America’s top export may be anxiety

America’s top export may be anxiety

Derek Thompson writes:

The argument that smartphones and social media are contributing to the rise in teen mental distress is strong. A number of observational and experimental studies show that teen anxiety started rising just as smartphones, social media, and front-facing cameras contributed to a wave of negative emotionality that seems to be sweeping the world.

But I have one small reason to question the strongest version of the smartphone thesis. You can find a summary of it on page 5 of this year’s World Happiness Report, a survey of thousands of people across more than 140 countries. “Between 2006 and 2023, happiness among Americans under 30 in the U.S., Canada, Australia, and New Zealand declined significantly [and] also declined in Western Europe,” the report says. But here’s the catch: In the rest of the world, under-30 happiness mostly increased in this period. “Happiness at every age has risen sharply in Central and Eastern Europe,” the report says. “In the former Soviet Union and East Asia too there have been large increases in happiness at every age.”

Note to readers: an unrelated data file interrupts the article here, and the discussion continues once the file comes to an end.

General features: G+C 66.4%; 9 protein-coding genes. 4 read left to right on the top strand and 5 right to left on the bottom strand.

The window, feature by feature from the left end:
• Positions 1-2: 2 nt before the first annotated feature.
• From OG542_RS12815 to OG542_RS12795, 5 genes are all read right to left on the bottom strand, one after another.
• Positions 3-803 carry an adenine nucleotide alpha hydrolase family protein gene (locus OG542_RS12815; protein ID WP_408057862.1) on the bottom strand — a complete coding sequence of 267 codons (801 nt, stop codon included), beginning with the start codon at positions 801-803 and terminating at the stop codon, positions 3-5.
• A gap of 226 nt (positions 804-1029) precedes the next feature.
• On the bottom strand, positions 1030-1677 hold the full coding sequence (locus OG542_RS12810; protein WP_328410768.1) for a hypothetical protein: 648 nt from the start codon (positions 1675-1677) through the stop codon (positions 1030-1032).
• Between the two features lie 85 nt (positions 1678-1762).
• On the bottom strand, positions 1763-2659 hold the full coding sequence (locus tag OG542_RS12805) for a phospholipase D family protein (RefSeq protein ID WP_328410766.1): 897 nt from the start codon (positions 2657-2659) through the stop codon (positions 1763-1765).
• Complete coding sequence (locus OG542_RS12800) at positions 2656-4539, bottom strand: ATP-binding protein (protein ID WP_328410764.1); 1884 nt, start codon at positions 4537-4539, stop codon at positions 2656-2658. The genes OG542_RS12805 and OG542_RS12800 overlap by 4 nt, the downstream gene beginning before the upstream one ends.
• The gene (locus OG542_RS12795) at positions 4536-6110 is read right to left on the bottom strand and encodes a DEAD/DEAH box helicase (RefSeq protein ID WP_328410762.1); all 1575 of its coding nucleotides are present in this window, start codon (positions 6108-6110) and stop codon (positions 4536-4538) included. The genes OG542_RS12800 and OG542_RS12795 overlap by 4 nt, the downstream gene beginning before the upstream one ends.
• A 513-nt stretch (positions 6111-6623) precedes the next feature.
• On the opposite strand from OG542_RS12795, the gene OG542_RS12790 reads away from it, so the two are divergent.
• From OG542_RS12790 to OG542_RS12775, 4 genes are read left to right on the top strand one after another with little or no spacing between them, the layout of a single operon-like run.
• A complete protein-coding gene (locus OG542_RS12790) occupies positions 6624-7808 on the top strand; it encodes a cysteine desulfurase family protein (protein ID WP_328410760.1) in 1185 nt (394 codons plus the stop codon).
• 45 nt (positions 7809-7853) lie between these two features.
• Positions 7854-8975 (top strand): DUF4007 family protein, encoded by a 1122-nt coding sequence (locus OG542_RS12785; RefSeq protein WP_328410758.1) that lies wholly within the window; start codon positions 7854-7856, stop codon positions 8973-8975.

This is pretty weird. Smartphones are a global phenomenon. But apparently the rise in youth anxiety is not. In some of the largest and most trusted surveys, it appears to be largely occurring in the United States, Great Britain, Canada, Australia, and New Zealand. “If you’re looking for something that’s special about the countries where youth unhappiness is rising, they’re mostly Western developed countries,” says John Helliwell, an economics professor at the University of British Columbia and a co-author of the World Happiness Report. “And for the most part, they are countries that speak English.” [Continue reading…]

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